This is the first of a series of six Bible studies. Although you may get the gist of the answer by looking at the comments we include, the study will be more meaningful if you look up the Scriptures and take time to think about it, rather than reading through in a hurry.
Comment: Some ancient manuscripts of Mark 1:14-15 say that Jesus preached the kingdom of God; others say that he preached the gospel of God. It is not necessary here to discuss which manuscripts are better, but we will discuss the verse that is familiar to many of us – Jesus preached, “The time has come… The kingdom of God has come near.”
Jesus was announcing the kingdom – not just the king – as being near. He was talking about nearness in terms of time, not geography. “The time has come” for God’s kingdom to be established.
Likewise, when the disciples preached that the kingdom was near, they were not talking about the king, and they were not talking about a nearby territory. They were announcing that God’s kingdom would soon arrive. This was good news!
The Gospel of…
Scripture describes the gospel in numerous ways. Here’s how the word is most often used:
2. Was Jesus a king? John 18:37. Was he like the kings of this world? Were his disciples supposed to act the way rulers of this world act? Matthew 20:25-28. May we assume that God’s kingdom is like the kingdoms of this world?
Comment: When we are studying something as important as the central message of Jesus Christ, it is not safe to make assumptions. God’s thoughts are not like our thoughts, and his ways are not like ours. We need to look to Scripture to see what Jesus revealed about the kingdom.
The Jews had various assumptions about what the Messiah would do, but Jesus did not act the way they wanted him to. Their assumptions about the king were wrong, and their assumptions about the kingdom were wrong, too.
Just as their ancestors had wanted a king like the nations around them (1 Samuel 8:5), the first-century Jews also wanted a kingdom much like the kingdoms of this world – with a military leader who enforced laws in a particular territory. The Jews wanted the Messiah to bring a kingdom like that, but Jesus brought something different. Let’s study a few more verses to learn about the kingdom Jesus preached.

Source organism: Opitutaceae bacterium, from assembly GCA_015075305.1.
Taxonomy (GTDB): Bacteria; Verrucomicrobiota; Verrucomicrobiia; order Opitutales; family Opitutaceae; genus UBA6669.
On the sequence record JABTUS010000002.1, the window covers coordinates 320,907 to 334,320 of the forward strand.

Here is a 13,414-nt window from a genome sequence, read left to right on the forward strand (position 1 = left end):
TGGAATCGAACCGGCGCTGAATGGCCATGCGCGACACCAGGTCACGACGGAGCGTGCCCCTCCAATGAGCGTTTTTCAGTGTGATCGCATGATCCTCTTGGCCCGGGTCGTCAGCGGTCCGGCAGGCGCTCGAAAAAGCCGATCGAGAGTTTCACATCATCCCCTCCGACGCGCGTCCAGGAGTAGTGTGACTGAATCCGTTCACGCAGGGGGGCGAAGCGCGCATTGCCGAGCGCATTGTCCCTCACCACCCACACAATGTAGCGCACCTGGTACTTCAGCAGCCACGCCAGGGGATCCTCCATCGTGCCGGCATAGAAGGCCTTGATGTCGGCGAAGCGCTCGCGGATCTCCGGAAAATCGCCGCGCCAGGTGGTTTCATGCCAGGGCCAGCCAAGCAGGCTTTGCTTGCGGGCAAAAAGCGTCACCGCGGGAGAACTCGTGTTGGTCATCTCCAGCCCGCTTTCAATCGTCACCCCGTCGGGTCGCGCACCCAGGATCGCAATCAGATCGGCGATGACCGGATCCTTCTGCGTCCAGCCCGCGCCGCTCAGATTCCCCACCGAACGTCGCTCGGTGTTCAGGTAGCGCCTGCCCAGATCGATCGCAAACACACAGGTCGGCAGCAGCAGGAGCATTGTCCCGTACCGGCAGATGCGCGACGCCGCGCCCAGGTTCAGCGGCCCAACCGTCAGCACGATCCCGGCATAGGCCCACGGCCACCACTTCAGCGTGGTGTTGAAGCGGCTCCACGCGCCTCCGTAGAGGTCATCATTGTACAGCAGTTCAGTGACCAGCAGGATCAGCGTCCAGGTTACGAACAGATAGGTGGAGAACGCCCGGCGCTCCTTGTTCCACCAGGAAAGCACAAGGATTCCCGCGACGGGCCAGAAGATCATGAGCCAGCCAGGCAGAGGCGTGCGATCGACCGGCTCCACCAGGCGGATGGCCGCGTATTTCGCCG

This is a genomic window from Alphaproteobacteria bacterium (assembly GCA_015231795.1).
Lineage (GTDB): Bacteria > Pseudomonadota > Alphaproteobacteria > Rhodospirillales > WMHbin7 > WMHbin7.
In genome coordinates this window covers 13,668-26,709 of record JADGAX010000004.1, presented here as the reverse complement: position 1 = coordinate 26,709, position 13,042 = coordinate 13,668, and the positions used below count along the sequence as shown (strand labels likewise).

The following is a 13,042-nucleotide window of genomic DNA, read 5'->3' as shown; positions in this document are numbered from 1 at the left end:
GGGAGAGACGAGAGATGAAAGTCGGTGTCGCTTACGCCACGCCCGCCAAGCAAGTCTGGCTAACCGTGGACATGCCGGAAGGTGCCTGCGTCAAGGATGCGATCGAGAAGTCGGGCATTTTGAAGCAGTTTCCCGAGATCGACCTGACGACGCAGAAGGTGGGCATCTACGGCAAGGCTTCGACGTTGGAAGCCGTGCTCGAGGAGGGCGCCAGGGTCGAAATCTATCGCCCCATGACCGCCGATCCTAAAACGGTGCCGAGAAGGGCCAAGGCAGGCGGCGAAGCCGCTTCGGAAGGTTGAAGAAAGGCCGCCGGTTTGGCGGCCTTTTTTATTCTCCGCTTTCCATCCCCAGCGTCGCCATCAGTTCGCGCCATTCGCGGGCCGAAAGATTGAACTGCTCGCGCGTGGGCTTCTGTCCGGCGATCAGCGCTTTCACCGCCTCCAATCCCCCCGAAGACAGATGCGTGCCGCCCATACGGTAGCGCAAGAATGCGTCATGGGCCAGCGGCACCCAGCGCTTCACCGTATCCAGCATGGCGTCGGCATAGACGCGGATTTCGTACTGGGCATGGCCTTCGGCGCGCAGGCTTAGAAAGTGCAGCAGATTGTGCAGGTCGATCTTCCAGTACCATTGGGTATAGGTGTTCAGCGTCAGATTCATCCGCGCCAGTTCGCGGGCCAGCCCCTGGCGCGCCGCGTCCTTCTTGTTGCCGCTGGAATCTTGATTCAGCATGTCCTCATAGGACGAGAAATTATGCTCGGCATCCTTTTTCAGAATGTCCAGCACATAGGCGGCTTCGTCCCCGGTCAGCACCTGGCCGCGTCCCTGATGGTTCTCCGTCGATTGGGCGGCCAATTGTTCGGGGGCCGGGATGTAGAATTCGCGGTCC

3. Did Jesus say that the kingdom had already come upon the first-century Jews? Matthew 12:28. Were people already entering the kingdom of God? Luke 16:16; Matthew 21:31. How were they entering? Matthew 21:31-32. Is it possible to enter something that does not exist?
Comment: When Jesus preached the kingdom of God, he told people to believe the message and repent (Mark 1:15). He criticized those who did not believe and repent, but praised the people who did believe and repent, and said that they were entering the kingdom.
Jesus was talking about a spiritual move, not a geographic move. People enter God’s kingdom by accepting his rule, not by moving to a new territory. They enter God’s kingdom by repentance and faith – they accept his rule in their lives. They accept Jesus as their King, and he reigns over them. They become his subjects, doing his will. Paul said that Christians have already entered the kingdom (Colossians 1:13).
Jesus, the King, has already been crowned with power and authority over all things (Matthew 28:18). He is already King. However, he does not force others to do his will, the way the kings of this world do. Rather, he reigns over those who willingly accept him as their Lord and King.
Comment: Jesus spoke of the kingdom as both a present-tense reality and a future glory. It exists now as a spiritual realm – in the world, but not part of the world – and it will later expand with power and glory when Jesus returns. The kingdom will then come in great power. God’s power is already here, but it is veiled – present but usually not visible.